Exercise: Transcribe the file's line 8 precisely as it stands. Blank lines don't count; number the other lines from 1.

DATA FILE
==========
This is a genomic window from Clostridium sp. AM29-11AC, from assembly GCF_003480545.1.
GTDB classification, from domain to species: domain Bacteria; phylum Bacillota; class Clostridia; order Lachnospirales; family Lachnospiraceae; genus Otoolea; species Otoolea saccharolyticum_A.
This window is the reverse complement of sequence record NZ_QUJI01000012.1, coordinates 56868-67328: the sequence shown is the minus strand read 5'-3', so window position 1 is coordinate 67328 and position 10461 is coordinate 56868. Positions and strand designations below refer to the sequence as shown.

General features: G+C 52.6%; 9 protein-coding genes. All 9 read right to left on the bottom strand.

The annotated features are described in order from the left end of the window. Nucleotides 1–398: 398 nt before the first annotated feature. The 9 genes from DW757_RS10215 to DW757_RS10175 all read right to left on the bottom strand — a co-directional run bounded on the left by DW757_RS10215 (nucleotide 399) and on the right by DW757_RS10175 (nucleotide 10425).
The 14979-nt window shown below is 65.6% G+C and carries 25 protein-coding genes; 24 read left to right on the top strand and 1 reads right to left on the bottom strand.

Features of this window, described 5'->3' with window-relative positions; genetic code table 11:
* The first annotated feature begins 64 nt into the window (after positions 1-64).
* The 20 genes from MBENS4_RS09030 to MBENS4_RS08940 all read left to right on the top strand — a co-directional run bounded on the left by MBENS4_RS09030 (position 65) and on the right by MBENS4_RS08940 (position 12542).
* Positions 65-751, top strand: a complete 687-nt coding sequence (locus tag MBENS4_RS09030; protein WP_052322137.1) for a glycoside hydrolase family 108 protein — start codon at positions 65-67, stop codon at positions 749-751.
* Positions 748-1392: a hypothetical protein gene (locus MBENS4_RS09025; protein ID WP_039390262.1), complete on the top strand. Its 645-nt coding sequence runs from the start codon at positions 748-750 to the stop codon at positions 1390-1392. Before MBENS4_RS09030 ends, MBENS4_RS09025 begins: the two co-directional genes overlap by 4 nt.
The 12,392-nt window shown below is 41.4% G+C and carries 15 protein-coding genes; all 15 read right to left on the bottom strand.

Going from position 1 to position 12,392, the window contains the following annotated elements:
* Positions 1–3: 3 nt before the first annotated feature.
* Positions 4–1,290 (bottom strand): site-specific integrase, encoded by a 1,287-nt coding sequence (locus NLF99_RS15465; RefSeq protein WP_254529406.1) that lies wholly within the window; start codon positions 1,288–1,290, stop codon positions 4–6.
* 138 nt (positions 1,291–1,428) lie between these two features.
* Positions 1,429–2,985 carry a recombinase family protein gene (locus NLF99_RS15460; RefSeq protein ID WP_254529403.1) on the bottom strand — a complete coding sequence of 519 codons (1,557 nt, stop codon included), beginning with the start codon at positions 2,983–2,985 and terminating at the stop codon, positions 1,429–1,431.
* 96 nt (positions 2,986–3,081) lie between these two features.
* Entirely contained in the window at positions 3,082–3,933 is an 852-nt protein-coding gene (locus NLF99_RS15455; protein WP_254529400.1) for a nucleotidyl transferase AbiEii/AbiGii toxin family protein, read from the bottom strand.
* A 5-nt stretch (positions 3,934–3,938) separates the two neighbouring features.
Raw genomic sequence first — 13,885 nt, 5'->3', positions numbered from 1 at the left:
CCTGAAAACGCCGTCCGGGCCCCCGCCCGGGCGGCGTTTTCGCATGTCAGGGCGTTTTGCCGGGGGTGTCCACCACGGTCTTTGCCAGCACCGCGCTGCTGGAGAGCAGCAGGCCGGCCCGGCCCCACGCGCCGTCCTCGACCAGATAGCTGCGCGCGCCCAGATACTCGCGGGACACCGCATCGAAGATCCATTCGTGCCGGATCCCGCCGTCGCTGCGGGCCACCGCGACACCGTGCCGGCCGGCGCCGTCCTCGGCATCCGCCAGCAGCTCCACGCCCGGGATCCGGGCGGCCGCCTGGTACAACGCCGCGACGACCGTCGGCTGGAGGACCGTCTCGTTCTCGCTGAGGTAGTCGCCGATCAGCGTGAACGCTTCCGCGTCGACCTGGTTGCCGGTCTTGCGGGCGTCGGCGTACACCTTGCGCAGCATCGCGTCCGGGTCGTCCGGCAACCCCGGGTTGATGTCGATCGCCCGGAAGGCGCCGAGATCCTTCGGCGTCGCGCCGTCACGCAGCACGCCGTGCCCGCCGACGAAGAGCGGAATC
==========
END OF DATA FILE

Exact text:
* The first annotated feature begins 64 nt into the window (after positions 1-64).